I have done the work however I wanted to make sure my answers were correct.

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Problem (still getting the hang of mathjax I tried to make it as neat as possible):

Consider the linear transformation $T:\mathbb R^2 \to \mathbb R^2$ that first rotates a vector with $\pi/4$ radians clockwise and then projects onto the $x_2$ axis

(a) Find $$ T\begin{pmatrix} 1 \\ 1 \\ \end{pmatrix} $$

(b) Find the standard matrix for $T$.

(c) Is $T$ onto (surjection)?

For (a) with some error and help I got to the answer of

$$ \left[ \begin{array}{cc|c} 0\\ 0 \end{array} \right] $$

I am confused how I should be getting (b). Is my answer correct?

$$ \left[ \begin{array}{cc|c} \cos(\pi/4)&-\sin(\pi/4)\\ \sin(\pi/4)&\cos(\pi/4) \end{array} \right] $$ times

$$ \left[ \begin{array}{cc|c} 0&0\\ 0&1 \end{array} \right] $$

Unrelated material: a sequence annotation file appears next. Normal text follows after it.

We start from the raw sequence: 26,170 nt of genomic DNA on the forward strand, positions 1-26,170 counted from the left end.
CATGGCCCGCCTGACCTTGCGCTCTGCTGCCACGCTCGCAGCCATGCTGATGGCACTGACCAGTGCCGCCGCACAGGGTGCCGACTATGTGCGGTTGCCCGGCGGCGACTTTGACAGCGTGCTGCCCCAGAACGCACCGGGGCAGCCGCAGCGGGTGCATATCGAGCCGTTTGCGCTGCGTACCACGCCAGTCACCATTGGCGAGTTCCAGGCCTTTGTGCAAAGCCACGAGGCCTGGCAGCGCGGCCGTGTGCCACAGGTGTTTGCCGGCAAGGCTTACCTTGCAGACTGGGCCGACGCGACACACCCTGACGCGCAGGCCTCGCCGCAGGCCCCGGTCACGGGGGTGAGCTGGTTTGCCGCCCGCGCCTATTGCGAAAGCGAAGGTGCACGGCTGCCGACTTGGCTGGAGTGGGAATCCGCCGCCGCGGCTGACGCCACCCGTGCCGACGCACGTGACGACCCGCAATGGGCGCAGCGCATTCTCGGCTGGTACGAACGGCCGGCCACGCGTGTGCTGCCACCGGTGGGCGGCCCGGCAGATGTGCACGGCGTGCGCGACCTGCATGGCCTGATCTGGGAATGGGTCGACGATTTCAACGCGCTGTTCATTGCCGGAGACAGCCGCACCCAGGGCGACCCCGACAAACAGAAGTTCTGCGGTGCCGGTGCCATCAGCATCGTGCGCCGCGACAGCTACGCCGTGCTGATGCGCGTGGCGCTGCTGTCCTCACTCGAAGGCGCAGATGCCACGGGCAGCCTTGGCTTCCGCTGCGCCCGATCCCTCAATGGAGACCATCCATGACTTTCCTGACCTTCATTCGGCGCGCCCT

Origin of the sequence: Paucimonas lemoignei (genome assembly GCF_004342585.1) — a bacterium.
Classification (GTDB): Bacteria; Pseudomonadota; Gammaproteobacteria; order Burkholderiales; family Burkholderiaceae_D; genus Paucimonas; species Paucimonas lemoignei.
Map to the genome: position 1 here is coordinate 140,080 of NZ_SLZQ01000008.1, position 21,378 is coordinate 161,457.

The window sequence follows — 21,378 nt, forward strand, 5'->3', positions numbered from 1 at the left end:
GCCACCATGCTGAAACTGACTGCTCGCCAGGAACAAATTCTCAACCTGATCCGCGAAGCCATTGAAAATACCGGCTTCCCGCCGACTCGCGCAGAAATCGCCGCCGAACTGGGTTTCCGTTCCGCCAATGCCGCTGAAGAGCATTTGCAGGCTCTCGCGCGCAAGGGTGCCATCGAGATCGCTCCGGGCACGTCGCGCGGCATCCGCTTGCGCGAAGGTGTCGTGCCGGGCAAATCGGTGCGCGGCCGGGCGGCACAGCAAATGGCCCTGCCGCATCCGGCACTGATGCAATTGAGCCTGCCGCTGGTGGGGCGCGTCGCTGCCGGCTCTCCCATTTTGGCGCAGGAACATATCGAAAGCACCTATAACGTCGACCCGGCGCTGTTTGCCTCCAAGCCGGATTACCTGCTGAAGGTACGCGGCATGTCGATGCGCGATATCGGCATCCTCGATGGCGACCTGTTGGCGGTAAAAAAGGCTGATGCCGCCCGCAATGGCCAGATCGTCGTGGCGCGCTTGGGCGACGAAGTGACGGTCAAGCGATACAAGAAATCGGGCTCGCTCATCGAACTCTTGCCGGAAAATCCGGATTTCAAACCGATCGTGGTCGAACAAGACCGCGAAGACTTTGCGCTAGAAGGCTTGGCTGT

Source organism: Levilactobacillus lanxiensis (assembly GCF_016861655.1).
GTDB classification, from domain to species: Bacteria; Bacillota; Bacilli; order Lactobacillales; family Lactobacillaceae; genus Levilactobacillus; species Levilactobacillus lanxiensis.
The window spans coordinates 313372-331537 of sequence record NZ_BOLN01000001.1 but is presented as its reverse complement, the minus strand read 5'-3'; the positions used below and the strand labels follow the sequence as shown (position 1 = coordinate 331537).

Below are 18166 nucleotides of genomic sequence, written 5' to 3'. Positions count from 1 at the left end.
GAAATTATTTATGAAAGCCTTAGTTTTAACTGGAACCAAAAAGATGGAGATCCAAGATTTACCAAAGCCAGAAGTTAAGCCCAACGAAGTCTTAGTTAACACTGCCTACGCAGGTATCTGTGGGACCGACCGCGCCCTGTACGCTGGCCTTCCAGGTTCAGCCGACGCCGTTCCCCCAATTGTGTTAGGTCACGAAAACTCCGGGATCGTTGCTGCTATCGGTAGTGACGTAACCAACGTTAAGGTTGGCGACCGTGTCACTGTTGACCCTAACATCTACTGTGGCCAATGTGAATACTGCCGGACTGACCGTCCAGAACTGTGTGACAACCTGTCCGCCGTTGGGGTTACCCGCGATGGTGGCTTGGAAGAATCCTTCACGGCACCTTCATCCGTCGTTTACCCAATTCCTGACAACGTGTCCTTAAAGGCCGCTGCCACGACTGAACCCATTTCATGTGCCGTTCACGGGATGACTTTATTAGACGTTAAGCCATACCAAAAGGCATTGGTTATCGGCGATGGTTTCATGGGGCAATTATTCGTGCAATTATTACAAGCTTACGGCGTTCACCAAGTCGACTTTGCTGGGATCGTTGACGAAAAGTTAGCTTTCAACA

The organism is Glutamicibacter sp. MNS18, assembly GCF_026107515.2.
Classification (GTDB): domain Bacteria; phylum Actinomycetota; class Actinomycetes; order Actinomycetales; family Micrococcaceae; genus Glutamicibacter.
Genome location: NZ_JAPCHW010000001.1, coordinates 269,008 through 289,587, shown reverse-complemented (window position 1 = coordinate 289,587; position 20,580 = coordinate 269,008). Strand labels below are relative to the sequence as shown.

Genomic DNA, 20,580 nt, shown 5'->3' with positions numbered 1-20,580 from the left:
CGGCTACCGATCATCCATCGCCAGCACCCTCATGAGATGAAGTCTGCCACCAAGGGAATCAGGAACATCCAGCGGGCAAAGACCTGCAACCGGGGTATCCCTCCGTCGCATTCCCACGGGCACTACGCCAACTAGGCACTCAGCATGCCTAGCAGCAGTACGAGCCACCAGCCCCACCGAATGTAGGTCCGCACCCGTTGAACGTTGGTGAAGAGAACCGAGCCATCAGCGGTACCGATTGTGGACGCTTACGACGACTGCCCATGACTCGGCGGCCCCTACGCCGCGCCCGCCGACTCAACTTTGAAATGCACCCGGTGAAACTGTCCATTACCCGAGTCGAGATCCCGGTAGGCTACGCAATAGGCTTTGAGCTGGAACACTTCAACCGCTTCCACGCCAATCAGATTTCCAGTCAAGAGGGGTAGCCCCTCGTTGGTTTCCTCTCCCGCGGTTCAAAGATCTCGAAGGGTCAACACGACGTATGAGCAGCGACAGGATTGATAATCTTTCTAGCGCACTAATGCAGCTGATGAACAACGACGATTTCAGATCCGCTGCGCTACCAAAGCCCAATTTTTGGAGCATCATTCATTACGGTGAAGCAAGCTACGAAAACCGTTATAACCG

After I multiplied those two together I got

$$ \left[ \begin{array}{cc|c} 0&\sqrt(2)/2\\ 0&\sqrt(2)/2 \end{array} \right] $$

Would this be the standard matrix for $T$?

Also can anyone lead me in the direction of how I can determine if this is a surjection or not?

Thank you!


1 Answer 1


You made two mistakes:

The matrix you wrote, i.e.,

$$ \left[ \begin{array}{cc|c} \cos(\pi/4)&-\sin(\pi/4)\\ \sin(\pi/4)&\cos(\pi/4) \end{array} \right] $$

is the matrix for rotation by $\frac\pi4$ anti-clockwise, so it is not the right matrix.

Second, you then multiplied that matrix $R$ by the projection matrix $P$, but that means that the matrix you ended up with, $R\cdot P$, acts on the vector $x$ like so: $$(R\cdot P)\cdot x = R\cdot(P\cdot x)$$ which means you first project the vector, then you rotate it. This is incorrect.


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